Through research, the Audubon Society has determined that “While lights can throw birds off their migration paths, bird fatalities are more directly caused by the amount of energy the birds waste flying around and calling out in confusion. The exhaustion can then leave them vulnerable to other urban threats.”

The Cornell Lab of Ornithology has an excellent web page on Seven Simple Ways to Help Birds at

Native Plants and Insects

Many birds, migratory songbirds in particular, depend on insects for energy while migrating and for feeding their young.  Birds did not evolve with the sterile landscaped yards that are found in North America and Europe and neither did the insects on which birds depend.  Mown lawns and non-native ornamental plants are as detrimental to the survival of birds as any of the threats listed in the previous section.  Dr. Doug Tallamy of the University of Delaware is a strong proponent of rewilding suburban yards by replacing them with native plants.  His persuasive arguments are expanded in his books, Bringing Nature Home: How Native Plants Sustain Wildlfe in Our Gardens (2007) and Nature’s Best Hope: A New Approach to Conservation that Starts in Your Yard (2020).  Information about Dr. Tallamy’s work can be found at and Saving Birds Thru Habitat (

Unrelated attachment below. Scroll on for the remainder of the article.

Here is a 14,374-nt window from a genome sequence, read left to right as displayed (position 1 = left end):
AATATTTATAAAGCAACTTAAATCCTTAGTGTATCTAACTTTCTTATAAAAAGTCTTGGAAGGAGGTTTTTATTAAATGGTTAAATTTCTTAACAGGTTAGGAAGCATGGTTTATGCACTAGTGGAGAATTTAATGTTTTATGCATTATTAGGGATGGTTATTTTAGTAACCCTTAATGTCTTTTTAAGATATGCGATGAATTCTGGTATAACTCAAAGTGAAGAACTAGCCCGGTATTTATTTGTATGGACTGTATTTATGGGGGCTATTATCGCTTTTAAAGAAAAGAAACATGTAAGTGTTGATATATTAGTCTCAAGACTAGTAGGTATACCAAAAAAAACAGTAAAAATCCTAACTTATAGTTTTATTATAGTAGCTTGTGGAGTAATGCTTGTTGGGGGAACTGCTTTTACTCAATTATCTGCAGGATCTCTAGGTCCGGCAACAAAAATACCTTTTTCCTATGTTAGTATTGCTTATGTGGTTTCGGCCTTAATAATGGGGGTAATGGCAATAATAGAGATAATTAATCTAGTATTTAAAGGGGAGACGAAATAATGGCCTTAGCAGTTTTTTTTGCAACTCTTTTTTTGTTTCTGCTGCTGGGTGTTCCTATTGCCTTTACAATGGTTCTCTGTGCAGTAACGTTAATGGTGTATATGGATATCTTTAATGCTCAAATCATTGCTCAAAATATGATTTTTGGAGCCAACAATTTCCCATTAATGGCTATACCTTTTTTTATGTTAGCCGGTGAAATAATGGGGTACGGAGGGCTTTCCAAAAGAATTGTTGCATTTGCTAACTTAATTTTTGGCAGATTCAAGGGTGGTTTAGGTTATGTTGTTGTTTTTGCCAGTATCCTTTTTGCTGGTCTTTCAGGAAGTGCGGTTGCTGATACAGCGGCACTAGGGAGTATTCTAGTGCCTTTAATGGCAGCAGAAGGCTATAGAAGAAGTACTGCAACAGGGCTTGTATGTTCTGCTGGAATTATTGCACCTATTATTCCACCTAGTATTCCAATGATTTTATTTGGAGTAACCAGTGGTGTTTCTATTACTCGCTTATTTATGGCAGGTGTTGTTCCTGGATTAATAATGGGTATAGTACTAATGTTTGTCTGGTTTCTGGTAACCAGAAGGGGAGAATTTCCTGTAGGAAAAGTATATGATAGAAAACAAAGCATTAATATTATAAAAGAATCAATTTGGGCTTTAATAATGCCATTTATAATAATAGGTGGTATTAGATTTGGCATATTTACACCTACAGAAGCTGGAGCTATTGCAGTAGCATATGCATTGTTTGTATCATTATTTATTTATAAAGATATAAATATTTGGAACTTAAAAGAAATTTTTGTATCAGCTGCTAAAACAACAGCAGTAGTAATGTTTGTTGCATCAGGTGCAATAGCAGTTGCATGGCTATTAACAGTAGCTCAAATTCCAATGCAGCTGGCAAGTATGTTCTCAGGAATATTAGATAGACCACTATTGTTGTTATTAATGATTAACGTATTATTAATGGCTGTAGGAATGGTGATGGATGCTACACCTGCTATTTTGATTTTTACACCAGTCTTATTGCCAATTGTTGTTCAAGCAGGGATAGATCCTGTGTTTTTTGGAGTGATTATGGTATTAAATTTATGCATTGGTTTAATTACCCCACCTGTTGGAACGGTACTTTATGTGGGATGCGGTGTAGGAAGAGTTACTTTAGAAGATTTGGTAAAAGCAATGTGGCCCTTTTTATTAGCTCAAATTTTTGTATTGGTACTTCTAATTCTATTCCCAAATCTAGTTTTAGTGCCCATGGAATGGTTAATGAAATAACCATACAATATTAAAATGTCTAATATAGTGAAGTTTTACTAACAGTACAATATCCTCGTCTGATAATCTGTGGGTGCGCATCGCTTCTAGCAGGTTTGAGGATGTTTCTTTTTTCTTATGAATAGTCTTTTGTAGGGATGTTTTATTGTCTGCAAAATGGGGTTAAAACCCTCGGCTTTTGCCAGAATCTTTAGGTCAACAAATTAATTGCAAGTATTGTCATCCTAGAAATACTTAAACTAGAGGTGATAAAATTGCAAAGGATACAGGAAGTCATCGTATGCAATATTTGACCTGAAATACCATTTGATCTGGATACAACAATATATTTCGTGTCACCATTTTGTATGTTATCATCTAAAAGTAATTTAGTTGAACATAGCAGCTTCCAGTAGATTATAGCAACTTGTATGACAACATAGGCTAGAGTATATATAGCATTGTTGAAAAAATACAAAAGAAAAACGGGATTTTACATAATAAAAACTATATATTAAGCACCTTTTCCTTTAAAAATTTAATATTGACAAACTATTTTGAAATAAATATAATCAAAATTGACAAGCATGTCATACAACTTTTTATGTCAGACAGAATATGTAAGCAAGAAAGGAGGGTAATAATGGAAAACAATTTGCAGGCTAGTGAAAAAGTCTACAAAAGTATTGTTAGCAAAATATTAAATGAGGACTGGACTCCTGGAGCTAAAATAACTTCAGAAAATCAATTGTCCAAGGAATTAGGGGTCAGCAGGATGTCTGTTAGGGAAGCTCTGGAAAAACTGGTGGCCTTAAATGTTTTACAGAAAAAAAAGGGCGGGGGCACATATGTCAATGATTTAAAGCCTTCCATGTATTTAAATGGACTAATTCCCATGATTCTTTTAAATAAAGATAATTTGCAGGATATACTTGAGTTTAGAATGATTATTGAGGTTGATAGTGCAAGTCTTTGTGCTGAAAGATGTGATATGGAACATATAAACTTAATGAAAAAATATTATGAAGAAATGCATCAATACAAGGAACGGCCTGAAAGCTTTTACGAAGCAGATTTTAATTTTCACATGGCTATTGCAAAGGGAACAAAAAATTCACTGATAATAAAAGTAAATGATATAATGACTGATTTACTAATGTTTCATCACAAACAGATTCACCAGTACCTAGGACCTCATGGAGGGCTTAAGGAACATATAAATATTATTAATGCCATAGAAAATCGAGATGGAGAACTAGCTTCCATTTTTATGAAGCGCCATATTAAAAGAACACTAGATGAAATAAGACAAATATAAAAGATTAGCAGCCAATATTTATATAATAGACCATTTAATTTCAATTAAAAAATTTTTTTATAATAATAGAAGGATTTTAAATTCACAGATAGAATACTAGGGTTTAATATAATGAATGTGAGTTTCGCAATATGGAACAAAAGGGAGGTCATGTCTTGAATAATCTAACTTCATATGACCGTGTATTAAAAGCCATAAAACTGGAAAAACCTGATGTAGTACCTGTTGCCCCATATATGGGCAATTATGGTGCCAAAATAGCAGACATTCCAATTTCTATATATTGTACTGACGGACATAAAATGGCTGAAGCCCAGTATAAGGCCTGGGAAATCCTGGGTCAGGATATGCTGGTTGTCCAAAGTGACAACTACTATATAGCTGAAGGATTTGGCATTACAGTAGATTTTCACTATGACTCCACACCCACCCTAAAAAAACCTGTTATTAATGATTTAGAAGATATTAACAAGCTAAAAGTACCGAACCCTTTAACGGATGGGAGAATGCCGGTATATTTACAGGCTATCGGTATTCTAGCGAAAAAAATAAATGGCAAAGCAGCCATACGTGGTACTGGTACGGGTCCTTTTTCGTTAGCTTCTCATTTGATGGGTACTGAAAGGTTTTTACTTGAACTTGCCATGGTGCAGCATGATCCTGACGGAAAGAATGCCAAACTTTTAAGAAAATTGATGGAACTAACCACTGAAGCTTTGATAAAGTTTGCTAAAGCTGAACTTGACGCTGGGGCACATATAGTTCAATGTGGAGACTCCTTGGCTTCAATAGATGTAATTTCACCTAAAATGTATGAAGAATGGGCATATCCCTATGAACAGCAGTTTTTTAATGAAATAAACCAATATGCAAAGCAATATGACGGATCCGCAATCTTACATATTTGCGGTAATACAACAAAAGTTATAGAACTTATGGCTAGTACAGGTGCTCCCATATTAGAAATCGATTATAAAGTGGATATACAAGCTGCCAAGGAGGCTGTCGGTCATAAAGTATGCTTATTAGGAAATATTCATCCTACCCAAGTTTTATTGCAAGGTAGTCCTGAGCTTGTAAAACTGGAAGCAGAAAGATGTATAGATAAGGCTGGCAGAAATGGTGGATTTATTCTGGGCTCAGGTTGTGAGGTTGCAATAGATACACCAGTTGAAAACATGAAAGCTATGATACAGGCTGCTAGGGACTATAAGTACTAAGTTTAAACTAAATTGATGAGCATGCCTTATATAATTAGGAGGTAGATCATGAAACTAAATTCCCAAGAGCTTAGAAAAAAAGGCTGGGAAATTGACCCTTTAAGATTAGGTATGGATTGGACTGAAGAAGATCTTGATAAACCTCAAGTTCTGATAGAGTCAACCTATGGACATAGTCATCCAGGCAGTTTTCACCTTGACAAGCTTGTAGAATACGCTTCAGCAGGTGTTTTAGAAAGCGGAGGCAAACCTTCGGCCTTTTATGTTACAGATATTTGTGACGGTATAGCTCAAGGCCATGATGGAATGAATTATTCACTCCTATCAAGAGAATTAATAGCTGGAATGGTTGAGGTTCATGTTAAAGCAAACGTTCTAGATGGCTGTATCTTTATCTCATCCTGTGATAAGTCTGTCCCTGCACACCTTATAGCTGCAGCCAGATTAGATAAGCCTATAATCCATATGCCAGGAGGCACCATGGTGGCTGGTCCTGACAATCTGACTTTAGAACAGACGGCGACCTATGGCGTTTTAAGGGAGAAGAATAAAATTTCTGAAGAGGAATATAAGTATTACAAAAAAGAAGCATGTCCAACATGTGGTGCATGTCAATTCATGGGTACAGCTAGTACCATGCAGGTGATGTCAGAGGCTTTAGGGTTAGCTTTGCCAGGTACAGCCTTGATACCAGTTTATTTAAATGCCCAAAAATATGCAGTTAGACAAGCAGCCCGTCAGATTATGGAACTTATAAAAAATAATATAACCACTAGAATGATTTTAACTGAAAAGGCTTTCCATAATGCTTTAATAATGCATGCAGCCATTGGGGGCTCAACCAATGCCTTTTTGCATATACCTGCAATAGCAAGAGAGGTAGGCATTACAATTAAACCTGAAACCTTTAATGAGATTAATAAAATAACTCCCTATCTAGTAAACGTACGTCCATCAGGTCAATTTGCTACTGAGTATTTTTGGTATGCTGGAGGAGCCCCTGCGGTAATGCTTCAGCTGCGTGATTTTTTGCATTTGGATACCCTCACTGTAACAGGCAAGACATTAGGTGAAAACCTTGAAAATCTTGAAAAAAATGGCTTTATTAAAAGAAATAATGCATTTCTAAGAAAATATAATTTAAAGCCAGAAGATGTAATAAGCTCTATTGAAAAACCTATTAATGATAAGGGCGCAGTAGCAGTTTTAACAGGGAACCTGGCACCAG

Artificial Nesting Structures for birds 

Artificial nesting structures, such as nest boxes, are often used to increase opportunities for nesting birds that are experiencing declining populations.  Although artificial structures cannot replace natural nesting sites, they can supplement the number of suitable nesting sites, thus increasing the reproductive success of the bird species in question.